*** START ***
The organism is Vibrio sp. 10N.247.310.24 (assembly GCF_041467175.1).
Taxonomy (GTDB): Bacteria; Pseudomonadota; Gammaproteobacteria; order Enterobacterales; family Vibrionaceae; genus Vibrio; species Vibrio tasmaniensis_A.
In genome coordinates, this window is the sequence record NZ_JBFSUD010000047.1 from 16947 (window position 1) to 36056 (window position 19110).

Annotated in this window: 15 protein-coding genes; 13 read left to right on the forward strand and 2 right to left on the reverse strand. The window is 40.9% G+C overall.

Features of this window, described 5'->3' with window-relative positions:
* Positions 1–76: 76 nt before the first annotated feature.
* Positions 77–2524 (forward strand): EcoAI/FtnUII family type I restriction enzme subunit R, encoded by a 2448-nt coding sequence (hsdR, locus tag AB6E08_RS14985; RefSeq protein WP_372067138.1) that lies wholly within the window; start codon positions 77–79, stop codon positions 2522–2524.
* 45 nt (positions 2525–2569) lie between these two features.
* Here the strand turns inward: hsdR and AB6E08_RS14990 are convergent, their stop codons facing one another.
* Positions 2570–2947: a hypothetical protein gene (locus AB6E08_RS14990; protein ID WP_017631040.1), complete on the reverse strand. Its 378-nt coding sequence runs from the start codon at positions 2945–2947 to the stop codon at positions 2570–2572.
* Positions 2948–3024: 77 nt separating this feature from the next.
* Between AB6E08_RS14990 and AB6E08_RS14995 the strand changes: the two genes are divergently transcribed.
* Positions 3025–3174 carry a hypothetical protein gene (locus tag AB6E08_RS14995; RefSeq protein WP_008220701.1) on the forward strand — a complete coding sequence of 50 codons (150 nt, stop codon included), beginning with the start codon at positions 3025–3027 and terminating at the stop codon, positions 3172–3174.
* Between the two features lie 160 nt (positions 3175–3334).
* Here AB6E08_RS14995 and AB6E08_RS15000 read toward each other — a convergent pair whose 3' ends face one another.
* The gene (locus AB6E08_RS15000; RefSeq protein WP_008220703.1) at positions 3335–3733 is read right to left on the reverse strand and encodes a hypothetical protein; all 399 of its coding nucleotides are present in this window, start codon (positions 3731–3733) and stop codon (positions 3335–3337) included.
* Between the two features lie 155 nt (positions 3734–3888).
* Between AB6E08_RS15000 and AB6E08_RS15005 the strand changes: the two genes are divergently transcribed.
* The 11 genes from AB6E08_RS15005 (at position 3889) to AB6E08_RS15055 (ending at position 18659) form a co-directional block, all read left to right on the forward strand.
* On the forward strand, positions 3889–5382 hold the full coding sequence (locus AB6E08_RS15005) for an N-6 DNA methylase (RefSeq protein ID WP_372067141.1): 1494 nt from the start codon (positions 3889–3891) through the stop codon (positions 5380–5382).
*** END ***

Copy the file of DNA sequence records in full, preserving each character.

The organism is Vibrio sp. 10N.247.310.24 (assembly GCF_041467175.1).
Taxonomy (GTDB): Bacteria; Pseudomonadota; Gammaproteobacteria; order Enterobacterales; family Vibrionaceae; genus Vibrio; species Vibrio tasmaniensis_A.
In genome coordinates, this window is the sequence record NZ_JBFSUD010000047.1 from 16947 (window position 1) to 36056 (window position 19110).

Annotated in this window: 15 protein-coding genes; 13 read left to right on the forward strand and 2 right to left on the reverse strand. The window is 40.9% G+C overall.

Features of this window, described 5'->3' with window-relative positions:
* Positions 1–76: 76 nt before the first annotated feature.
* Positions 77–2524 (forward strand): EcoAI/FtnUII family type I restriction enzme subunit R, encoded by a 2448-nt coding sequence (hsdR, locus tag AB6E08_RS14985; RefSeq protein WP_372067138.1) that lies wholly within the window; start codon positions 77–79, stop codon positions 2522–2524.
* 45 nt (positions 2525–2569) lie between these two features.
* Here the strand turns inward: hsdR and AB6E08_RS14990 are convergent, their stop codons facing one another.
* Positions 2570–2947: a hypothetical protein gene (locus AB6E08_RS14990; protein ID WP_017631040.1), complete on the reverse strand. Its 378-nt coding sequence runs from the start codon at positions 2945–2947 to the stop codon at positions 2570–2572.
* Positions 2948–3024: 77 nt separating this feature from the next.
* Between AB6E08_RS14990 and AB6E08_RS14995 the strand changes: the two genes are divergently transcribed.
* Positions 3025–3174 carry a hypothetical protein gene (locus tag AB6E08_RS14995; RefSeq protein WP_008220701.1) on the forward strand — a complete coding sequence of 50 codons (150 nt, stop codon included), beginning with the start codon at positions 3025–3027 and terminating at the stop codon, positions 3172–3174.
* Between the two features lie 160 nt (positions 3175–3334).
* Here AB6E08_RS14995 and AB6E08_RS15000 read toward each other — a convergent pair whose 3' ends face one another.
* The gene (locus AB6E08_RS15000; RefSeq protein WP_008220703.1) at positions 3335–3733 is read right to left on the reverse strand and encodes a hypothetical protein; all 399 of its coding nucleotides are present in this window, start codon (positions 3731–3733) and stop codon (positions 3335–3337) included.
* Between the two features lie 155 nt (positions 3734–3888).
* Between AB6E08_RS15000 and AB6E08_RS15005 the strand changes: the two genes are divergently transcribed.
* The 11 genes from AB6E08_RS15005 (at position 3889) to AB6E08_RS15055 (ending at position 18659) form a co-directional block, all read left to right on the forward strand.
* On the forward strand, positions 3889–5382 hold the full coding sequence (locus AB6E08_RS15005) for an N-6 DNA methylase (RefSeq protein ID WP_372067141.1): 1494 nt from the start codon (positions 3889–3891) through the stop codon (positions 5380–5382).